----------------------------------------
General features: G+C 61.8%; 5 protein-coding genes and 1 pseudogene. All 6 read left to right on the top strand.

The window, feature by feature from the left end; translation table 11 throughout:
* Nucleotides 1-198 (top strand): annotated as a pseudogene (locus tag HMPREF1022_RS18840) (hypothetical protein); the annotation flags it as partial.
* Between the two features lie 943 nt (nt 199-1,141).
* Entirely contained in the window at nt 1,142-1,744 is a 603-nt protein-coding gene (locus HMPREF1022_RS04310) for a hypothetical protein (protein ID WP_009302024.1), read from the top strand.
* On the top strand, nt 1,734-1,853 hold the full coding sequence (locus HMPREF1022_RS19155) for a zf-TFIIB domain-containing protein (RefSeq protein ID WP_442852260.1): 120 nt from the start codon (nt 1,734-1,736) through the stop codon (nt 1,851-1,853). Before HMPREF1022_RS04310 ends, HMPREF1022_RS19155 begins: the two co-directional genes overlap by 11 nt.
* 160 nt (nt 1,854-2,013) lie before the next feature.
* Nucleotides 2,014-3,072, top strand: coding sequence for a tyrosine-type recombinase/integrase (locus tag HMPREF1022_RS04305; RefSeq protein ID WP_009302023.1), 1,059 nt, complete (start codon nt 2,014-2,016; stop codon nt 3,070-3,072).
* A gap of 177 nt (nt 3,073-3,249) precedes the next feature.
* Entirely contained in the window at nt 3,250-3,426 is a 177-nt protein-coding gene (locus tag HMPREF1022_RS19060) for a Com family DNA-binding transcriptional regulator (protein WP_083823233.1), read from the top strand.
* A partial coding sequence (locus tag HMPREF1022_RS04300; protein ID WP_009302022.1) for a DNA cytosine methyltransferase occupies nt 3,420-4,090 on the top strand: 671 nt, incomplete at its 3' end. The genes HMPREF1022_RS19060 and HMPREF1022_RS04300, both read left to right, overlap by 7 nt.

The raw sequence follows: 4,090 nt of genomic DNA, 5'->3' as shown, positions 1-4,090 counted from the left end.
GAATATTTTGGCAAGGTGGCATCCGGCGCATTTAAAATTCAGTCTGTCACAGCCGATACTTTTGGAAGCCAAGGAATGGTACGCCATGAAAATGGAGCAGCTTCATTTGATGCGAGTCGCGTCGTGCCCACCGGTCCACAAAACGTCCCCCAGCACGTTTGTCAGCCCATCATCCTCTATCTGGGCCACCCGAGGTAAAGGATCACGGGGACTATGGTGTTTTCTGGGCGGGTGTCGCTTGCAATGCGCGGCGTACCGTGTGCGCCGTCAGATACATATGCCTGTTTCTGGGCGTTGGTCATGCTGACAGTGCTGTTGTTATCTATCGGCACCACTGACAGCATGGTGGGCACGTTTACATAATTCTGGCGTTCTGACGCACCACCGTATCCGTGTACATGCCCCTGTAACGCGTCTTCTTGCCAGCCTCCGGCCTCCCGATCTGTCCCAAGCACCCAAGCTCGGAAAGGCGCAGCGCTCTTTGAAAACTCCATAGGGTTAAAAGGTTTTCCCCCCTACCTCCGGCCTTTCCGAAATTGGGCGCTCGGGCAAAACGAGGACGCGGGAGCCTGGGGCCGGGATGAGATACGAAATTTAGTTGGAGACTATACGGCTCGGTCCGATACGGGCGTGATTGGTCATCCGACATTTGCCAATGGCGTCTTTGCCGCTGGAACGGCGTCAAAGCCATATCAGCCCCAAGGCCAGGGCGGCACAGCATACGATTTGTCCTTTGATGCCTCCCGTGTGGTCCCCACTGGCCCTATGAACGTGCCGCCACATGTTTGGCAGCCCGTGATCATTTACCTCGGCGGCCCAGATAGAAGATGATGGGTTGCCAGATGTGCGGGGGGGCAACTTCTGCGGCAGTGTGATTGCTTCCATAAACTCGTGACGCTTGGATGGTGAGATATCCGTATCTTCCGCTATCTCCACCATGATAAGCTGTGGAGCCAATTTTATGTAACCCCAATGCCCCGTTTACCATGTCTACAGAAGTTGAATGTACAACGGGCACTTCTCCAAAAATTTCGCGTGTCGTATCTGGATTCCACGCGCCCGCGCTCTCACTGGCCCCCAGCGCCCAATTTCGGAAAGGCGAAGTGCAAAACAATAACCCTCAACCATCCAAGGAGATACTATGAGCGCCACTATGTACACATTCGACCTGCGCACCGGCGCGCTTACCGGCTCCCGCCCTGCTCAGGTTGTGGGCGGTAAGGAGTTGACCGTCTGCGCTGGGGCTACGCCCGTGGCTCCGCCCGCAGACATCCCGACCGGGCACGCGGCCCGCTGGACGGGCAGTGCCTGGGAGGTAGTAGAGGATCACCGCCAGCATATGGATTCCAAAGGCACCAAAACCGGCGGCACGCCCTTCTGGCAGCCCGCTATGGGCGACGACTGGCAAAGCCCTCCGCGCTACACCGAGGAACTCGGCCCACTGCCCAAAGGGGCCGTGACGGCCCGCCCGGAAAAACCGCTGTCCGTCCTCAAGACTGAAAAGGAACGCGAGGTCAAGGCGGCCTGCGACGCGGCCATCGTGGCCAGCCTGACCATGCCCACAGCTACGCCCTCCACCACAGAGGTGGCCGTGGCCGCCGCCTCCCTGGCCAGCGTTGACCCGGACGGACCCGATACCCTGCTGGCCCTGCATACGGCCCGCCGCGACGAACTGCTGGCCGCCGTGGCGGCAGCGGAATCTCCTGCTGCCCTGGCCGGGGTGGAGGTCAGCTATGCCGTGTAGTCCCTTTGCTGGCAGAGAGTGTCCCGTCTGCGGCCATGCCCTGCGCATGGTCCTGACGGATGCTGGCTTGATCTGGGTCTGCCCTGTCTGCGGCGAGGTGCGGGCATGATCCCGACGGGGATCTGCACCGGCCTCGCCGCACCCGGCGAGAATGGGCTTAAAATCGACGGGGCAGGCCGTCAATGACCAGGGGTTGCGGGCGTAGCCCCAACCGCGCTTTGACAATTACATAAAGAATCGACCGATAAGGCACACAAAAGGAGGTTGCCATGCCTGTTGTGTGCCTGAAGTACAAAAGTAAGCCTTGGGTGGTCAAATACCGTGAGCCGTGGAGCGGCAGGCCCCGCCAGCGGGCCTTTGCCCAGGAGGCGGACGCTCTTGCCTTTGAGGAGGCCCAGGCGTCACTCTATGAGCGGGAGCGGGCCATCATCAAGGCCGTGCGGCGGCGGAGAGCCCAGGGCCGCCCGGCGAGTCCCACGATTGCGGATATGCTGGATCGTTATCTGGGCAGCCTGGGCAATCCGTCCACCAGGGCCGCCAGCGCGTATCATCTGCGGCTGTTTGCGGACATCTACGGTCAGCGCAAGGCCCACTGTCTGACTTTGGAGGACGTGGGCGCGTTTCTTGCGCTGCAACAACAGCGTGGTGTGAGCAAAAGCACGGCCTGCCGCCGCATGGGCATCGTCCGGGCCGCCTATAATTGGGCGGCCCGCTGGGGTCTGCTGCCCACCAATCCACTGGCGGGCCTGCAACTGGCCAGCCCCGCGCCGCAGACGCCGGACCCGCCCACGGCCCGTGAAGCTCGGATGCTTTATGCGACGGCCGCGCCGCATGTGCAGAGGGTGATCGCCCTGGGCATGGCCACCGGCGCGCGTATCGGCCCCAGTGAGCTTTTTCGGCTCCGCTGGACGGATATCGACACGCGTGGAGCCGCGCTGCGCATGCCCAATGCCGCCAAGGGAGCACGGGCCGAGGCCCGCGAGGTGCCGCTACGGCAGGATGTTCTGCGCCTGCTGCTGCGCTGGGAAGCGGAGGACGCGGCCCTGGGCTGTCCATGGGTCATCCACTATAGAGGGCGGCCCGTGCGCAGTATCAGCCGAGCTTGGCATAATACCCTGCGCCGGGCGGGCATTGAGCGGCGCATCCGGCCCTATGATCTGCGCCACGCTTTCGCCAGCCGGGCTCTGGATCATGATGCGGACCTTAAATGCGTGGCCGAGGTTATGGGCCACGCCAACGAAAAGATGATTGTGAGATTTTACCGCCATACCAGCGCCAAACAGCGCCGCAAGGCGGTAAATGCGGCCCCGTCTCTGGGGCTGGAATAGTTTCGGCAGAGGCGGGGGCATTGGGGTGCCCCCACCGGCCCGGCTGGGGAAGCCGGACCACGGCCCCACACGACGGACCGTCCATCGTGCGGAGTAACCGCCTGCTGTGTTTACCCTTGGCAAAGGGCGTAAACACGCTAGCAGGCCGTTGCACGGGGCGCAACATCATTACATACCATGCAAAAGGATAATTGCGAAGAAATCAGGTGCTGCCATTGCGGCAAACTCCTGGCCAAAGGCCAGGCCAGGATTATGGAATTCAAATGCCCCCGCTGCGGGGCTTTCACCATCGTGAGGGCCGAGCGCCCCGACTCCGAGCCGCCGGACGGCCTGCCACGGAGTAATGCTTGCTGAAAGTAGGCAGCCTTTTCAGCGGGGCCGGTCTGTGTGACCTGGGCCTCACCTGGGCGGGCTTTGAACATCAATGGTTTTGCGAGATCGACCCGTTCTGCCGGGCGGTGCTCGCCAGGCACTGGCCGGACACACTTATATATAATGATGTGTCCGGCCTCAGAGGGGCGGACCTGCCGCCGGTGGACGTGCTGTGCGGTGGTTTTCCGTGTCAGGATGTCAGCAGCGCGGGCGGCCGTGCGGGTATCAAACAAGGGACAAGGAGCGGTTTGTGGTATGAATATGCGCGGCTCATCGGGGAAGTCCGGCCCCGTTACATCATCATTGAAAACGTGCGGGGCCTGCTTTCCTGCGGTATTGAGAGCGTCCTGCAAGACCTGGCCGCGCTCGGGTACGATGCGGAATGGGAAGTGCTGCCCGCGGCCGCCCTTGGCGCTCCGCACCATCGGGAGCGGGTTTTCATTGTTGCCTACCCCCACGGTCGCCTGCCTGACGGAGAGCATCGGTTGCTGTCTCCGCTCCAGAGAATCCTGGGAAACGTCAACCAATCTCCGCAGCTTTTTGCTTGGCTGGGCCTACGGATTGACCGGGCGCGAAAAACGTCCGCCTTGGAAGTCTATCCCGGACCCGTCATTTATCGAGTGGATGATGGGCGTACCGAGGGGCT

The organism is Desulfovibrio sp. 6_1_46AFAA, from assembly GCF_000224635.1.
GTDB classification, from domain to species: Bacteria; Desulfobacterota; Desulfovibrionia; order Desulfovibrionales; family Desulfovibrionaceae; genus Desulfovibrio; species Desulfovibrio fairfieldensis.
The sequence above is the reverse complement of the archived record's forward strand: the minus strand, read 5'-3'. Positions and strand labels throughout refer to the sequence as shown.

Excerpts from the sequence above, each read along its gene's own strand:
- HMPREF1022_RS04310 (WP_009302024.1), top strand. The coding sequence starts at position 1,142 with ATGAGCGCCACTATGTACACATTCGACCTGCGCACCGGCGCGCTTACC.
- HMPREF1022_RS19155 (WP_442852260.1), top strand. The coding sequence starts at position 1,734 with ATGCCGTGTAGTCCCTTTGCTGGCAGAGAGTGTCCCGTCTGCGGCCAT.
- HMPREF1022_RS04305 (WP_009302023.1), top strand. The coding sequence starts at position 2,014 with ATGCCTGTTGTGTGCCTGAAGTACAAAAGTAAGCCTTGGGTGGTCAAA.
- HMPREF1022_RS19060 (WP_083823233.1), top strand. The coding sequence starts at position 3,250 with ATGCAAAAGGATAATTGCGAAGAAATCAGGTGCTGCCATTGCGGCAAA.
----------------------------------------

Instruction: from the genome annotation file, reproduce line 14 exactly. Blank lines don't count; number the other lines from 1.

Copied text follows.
The organism is Desulfovibrio sp. 6_1_46AFAA, from assembly GCF_000224635.1.